> input_location shouldn't really be used...  but oh well.
>
> As of per-pass global state I expect that eventually all
> global variables in the individual passes are a problem
> and in nearly all cases they are global out of laziness
> to pass down state across functions.
>
> You identified some global state in infrastructure code
> which are the more interesting cases, most relevant for
> GIMPLE are the ones in tree-ssa-operands.c, tree-cfg.c
> and et-forest.c I guess.
>
> For individual passes a first step would be to wrap
> all globals into a struct we can allocate at ::execute
> time and pass down as pointer.  That's slightly less
> intrusive than wrapping all of the pass in a class
> but functionally equivalent.

Sounds really good, but this will also require a lot of code change.
Hopefully most of it can be solved without any unpleasant surprises.

>
> <<<
> 1. The GCC `object_pool_allocator`
>
>     There is also the GCC object_pool_allocator, which is used to allocate
> some
>     objects. Since these objects may be used later in the compilation by
> other
>     threads, we can't simply make them private to each thread. Therefore I
> added a
>     threadsafe_object_pool_allocator object that currently uses locks
> guarantee
>     safety, however I am not able to check its correctness. This is also
>     not efficient and might require a better approach later.
> >>>
>
> I guess the same applies to the GC allocator - to make these
> more efficient we'd have a per-thread freelist we can allocate
> from without locking and which we'd, once empty, fill from the
> main pool in larger chunks with locking.  At thread finalization
> we have to return the freelist to the main allocator then
> and for the GC allocator possibly at garbage collection time.

This also sounds good. If I understeand correctly, the sequential
allocation state will be amortized, as we could ask for an object which
is 2x bigger than each thread currently has. (I am assuming allocation
is O(1))

>
> This scheme may also work for the bitmap default obstack
> and its freelist.  I would also suggest when you run into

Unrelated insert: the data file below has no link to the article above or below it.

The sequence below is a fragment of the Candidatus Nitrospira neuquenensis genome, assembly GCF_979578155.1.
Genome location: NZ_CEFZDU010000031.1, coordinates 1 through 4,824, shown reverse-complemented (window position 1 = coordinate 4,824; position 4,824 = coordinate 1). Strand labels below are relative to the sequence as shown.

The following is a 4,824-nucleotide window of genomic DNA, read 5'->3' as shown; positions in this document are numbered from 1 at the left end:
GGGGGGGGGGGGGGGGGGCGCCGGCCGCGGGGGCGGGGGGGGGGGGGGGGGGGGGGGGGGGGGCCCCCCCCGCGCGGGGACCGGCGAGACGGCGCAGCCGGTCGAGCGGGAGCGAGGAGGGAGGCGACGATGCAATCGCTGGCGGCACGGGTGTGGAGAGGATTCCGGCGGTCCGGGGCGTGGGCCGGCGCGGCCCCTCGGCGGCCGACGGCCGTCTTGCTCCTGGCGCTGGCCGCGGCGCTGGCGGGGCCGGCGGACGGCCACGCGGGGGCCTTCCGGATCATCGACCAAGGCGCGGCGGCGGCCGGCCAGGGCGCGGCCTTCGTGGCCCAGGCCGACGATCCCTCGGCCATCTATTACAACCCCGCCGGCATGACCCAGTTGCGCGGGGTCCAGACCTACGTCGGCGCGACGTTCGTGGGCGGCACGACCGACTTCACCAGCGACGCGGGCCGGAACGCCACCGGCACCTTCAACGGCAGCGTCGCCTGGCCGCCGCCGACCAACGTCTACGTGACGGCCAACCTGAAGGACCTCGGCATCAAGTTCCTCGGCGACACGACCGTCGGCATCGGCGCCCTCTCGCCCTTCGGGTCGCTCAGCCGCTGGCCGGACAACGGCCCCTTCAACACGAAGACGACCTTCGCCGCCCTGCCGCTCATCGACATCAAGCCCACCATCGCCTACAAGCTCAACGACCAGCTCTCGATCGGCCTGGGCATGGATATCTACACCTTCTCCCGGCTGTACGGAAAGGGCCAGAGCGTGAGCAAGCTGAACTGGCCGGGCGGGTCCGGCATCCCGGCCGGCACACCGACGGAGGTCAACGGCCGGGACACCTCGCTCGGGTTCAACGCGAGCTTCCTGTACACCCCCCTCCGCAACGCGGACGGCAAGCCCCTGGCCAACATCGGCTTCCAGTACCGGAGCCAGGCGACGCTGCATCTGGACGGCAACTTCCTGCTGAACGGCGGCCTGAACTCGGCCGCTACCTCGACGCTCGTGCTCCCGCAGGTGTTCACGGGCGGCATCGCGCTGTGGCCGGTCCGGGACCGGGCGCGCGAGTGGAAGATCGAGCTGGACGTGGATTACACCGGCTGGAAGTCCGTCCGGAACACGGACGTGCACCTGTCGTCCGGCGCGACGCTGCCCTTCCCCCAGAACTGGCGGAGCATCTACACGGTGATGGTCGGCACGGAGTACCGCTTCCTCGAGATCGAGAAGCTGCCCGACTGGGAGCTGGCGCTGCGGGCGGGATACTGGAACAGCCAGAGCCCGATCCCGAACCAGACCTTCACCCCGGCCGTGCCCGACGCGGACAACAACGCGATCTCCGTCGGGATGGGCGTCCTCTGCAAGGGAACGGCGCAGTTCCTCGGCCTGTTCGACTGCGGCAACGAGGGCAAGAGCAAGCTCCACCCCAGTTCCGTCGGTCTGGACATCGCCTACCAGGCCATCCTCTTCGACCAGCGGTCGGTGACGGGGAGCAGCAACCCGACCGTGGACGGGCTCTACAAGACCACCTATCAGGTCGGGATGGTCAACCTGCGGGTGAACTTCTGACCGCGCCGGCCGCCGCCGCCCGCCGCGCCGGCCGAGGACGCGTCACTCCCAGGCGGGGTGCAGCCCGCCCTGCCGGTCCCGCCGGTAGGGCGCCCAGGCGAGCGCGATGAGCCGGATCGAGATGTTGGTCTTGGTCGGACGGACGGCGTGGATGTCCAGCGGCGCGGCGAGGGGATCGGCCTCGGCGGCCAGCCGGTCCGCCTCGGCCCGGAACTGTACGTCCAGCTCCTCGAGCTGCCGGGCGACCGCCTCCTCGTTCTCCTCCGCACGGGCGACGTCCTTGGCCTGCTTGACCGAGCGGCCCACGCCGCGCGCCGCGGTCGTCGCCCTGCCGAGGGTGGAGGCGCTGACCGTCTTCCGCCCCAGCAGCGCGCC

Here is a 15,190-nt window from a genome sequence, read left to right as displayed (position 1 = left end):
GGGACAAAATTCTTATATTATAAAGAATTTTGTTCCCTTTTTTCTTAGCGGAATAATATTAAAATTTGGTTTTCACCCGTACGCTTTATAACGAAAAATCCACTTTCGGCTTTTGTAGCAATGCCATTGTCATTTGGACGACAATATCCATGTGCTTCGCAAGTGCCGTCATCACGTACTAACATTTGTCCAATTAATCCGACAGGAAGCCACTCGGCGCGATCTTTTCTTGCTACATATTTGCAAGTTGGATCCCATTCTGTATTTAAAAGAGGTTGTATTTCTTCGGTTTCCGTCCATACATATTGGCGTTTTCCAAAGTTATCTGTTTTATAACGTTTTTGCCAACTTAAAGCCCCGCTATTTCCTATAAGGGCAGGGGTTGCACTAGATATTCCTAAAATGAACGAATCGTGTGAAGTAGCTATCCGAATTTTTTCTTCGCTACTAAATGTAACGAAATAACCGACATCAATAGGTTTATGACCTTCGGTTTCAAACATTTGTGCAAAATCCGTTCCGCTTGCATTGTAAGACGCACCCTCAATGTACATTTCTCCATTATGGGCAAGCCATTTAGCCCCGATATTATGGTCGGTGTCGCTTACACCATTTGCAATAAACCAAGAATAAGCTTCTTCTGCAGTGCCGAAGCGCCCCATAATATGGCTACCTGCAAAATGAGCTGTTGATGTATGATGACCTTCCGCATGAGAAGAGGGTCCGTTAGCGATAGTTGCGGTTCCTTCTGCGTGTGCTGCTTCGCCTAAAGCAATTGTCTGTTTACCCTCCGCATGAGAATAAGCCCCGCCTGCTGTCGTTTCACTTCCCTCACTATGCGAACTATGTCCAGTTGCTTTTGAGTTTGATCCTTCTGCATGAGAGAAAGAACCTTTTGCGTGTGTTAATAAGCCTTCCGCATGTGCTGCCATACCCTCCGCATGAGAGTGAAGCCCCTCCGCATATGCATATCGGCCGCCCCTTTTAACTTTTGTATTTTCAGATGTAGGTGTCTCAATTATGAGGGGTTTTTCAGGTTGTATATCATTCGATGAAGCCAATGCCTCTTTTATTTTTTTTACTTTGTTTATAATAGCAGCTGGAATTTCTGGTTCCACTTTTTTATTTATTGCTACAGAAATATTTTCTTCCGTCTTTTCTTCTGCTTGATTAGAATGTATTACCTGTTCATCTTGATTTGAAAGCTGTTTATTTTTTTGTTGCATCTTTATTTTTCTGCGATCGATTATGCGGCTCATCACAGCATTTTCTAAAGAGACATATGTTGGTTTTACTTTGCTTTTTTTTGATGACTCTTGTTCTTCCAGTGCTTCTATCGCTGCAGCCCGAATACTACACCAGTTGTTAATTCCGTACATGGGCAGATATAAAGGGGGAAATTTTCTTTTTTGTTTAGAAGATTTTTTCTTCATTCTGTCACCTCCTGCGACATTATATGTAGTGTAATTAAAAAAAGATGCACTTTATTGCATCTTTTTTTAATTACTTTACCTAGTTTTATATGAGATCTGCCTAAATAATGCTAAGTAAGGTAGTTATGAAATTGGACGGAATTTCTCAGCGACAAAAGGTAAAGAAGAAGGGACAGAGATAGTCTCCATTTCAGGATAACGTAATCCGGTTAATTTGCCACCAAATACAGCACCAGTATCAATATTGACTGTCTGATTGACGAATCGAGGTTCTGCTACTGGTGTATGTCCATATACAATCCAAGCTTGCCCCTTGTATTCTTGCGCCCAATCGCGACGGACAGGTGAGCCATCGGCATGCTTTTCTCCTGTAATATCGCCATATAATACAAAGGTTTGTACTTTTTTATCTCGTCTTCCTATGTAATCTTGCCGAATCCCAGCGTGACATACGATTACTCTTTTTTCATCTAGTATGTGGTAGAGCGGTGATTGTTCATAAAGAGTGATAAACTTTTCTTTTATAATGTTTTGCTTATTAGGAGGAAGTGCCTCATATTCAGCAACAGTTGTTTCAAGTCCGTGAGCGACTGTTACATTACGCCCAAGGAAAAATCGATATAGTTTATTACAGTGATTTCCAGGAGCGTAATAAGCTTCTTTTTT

> a specific issue with the default obstack to use a separate
> obstack in the respective area.  You mention issues with LTO,
> are the reproducible on the branch?  I suppose you are
> currently testing GCC with num_threads = 1 to make sure you
> are not introducing non-threading related issues?

Yes. The issue with LTO is that obstack, as I mentioned earlier. It is
reproducible in my branch, just compile it without any changes, then
declare the obstack TLS, recompile the changes and run gcc.dg tests.

>
> Thanks again,
> Richard.

Giuliano.
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Re: Parallelize GCC with Threads -- First Evaluation

Richard Biener
On Tue, 25 Jun 2019, Giuliano Belinassi wrote:

> Hi, Richard
>
> On 06/25, Richard Biener wrote:
> > On Mon, 24 Jun 2019, Giuliano Belinassi wrote:
> >
> > > Hi,
> > >
> > > Parallelize GCC with Threads -- First Evaluation
> > >
> > > Hi everyone,
> > >
> > > I am attaching the first evaluation report here publicly for gathering
> > > feedback. The file is in markdown format and it can be easily be converted to
> > > PDF for better visualization.
> > >
> > > I am also open to suggestions and ideas in order to improve the current project :-)
> > >
> > > My branch can be seen here: https://gitlab.com/flusp/gcc/tree/giulianob_parallel
> >
> > Thanks for your work on this!
> >
> > I didn't think of the default_obstack and input_location issues
> > so it's good we get to know these.  The bitmap default obstack